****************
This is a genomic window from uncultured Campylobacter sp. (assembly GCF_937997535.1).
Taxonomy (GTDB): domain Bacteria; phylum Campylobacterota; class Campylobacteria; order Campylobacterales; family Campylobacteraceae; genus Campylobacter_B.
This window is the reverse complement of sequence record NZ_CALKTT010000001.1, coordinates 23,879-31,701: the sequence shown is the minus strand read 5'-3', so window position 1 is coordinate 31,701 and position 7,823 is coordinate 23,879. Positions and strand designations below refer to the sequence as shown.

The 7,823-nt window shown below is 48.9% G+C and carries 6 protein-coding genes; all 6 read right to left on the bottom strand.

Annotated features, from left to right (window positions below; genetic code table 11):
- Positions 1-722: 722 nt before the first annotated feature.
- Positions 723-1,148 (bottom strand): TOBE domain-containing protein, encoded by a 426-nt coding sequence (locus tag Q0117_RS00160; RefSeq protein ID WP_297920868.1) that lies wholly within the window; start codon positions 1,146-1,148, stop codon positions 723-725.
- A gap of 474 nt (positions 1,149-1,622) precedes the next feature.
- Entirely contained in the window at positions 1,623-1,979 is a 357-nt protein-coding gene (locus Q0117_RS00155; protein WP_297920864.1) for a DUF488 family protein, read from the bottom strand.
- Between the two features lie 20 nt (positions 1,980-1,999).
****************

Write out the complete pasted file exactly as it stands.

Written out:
This is a genomic window from uncultured Campylobacter sp. (assembly GCF_937997535.1).
Taxonomy (GTDB): domain Bacteria; phylum Campylobacterota; class Campylobacteria; order Campylobacterales; family Campylobacteraceae; genus Campylobacter_B.
This window is the reverse complement of sequence record NZ_CALKTT010000001.1, coordinates 23,879-31,701: the sequence shown is the minus strand read 5'-3', so window position 1 is coordinate 31,701 and position 7,823 is coordinate 23,879. Positions and strand designations below refer to the sequence as shown.

The 7,823-nt window shown below is 48.9% G+C and carries 6 protein-coding genes; all 6 read right to left on the bottom strand.

Annotated features, from left to right (window positions below; genetic code table 11):
- Positions 1-722: 722 nt before the first annotated feature.
- Positions 723-1,148 (bottom strand): TOBE domain-containing protein, encoded by a 426-nt coding sequence (locus tag Q0117_RS00160; RefSeq protein ID WP_297920868.1) that lies wholly within the window; start codon positions 1,146-1,148, stop codon positions 723-725.
- A gap of 474 nt (positions 1,149-1,622) precedes the next feature.
- Entirely contained in the window at positions 1,623-1,979 is a 357-nt protein-coding gene (locus Q0117_RS00155; protein WP_297920864.1) for a DUF488 family protein, read from the bottom strand.
- Between the two features lie 20 nt (positions 1,980-1,999).